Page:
George Orwell. I loved the social message and the depth of character. On a more current theme, I enjoy Linda Gillard’s novels, and my all-time favourite The Misremembered Man by Christina McKenna. There are lots more but I think I’m a character freak and if it features big Celtic landscapes, then it’s got me hooked, just a personal preference.
What story would you like to share about the joy, challenge, or hardship of writing?
My first novel Wild Water attracted agents and publishers, then it went on to win an in-house competition in 2011 and it has recently been listed on the Festival of Words 2013.
These boosts are great, but the ordinary reader feedback is the best, the reader with nothing to gain and who takes the time to get a message to you, to say how much they enjoyed reading your fiction. The downsides are probably negotiating the sometimes rather insidious, nasty side of the internet.
Who gives you the most encouragement, Jan?
My readers give me the most encouragement.
What are you working on right now? Tell us your latest news.
My latest work in progress is called Silver Rain. I’m hovering around chapter four, working through a lot of plot threads in my head, so day dreaming is a common state! It’s another romantic drama, but this time the main characters are in their fifties. I also have ideas for another set of short stories based on my recent travels, so a sort of global assortment.
Best wishes for Silver Rain. This time you will have John to assess it for restructure and to edit before publishing, I guess. It will give you so much confidence against naysayers when an expert has already given his approval. Now, what’s your best marketing strategy?
To write quality fiction.
How much do you have in common with your protag, Jan?
Oh, I think there is a little of me in all my characters!
What are your hobbies?
I have a passion for horses, so after books, I love riding, with walking the hills a close second.
How nice! When do you find the time to write?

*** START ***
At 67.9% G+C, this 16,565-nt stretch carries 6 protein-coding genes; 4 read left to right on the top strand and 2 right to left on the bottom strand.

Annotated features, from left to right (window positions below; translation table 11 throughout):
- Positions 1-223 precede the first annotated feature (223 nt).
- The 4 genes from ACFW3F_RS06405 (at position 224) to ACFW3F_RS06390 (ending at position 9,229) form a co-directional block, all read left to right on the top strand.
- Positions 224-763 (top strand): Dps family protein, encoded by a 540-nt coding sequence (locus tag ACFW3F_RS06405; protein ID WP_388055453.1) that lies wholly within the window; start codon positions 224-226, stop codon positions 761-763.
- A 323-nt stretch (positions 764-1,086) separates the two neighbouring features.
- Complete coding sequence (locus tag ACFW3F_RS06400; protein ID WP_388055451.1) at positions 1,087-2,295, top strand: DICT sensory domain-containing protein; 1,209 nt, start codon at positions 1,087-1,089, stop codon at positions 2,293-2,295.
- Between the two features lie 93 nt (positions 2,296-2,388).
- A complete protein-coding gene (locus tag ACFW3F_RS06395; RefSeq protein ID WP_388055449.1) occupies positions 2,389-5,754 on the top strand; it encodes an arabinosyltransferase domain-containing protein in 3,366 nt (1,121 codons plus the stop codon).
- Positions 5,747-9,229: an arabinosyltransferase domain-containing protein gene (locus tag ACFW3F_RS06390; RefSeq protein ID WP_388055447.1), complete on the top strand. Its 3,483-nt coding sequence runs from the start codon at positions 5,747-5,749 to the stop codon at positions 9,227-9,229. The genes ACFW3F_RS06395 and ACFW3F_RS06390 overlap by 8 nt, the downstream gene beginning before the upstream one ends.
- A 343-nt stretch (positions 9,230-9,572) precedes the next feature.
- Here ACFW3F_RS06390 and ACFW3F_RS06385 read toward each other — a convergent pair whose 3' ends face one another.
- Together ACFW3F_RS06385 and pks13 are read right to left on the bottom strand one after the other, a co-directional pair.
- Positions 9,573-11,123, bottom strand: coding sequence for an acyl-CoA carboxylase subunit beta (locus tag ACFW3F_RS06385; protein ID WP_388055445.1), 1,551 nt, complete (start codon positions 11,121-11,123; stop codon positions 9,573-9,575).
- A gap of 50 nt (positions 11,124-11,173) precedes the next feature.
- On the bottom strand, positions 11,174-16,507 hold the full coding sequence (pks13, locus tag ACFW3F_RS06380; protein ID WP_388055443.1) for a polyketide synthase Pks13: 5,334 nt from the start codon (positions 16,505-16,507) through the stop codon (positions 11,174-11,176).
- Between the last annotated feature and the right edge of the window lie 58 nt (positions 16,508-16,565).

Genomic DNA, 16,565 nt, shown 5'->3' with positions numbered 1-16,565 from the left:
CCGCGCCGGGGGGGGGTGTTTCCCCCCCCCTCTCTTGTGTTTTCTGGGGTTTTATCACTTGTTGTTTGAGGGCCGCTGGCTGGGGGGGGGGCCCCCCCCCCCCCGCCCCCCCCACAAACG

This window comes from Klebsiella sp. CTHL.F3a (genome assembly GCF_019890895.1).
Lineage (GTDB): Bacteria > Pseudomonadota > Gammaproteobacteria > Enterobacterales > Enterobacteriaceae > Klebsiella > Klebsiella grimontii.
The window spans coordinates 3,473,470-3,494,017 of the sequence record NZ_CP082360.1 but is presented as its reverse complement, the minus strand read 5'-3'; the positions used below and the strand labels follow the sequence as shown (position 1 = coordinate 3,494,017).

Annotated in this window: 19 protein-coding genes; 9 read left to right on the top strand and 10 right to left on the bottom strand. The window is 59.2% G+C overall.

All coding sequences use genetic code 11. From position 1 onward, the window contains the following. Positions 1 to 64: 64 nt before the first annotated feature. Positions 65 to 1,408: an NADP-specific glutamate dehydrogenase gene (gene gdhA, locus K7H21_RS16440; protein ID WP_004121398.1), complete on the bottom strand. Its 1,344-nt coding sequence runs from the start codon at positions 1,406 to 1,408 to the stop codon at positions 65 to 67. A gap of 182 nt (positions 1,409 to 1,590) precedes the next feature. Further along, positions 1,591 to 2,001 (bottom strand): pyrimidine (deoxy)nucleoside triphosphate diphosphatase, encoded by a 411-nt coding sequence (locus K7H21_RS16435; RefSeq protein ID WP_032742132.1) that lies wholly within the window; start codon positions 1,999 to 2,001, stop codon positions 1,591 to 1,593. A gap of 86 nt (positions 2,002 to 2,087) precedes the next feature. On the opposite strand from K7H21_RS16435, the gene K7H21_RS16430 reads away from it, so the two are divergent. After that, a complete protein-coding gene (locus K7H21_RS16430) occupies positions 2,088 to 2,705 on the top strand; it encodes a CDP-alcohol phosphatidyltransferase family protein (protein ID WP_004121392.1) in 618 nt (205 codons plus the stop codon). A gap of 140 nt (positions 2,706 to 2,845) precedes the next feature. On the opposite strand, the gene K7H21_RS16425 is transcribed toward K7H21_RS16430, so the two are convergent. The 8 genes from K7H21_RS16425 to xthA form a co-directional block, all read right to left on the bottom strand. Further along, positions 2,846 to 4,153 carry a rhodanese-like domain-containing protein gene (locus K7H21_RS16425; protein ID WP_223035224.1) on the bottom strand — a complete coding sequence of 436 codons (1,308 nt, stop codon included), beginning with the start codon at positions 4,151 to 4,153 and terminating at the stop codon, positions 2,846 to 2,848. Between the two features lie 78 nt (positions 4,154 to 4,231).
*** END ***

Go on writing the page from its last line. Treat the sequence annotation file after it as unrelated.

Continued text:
I’m lucky to have lots of time for writing, I’m at that age where I can be my own boss, my time is more or less my own. Adult children are a wonderful invention
What one thing is important for your audience to know about you? Why?
My books are sometimes described as romance, but there is a strong element of drama and reality. Lots of male readers have enjoyed White Horizon, and Wild Water is mostly written from the male point of view. There’s a sprinkling of black humour too.
Any tips on reading and writing?
If you want to write well, you need to read a lot too.
You visited Sydney recently. Would you like to share with us some experiences from this trip?
Loved Sydney! It has the wacky wow factor; bold, brash, buzzing. A sprawling cosmopolitan city with a complex waterfront connected by bridges, walkways and several quaysides. Old fashioned ferries next to multi-million pound boats and cruise ships had me in mind of Windermere crossed with London – there’s even a Kings Cross and a Paddington – but clearly with more sun. Some of it was touristy with boomerangs for sale and folk playing the didgeridoo, but I liked that, it gave the place a strong identity; I would have felt miffed if I hadn’t seen all the trademark Aussie paraphernalia in the flesh. Rolf Harris, Crocodile Dundee and Dame Edna just couldn’t belong anywhere else. And where else could you buy a genuine kangaroo scrotum?
Only in Australia! 🙂
Thank you so much for your time Jan. Have a smooth sailing onwards!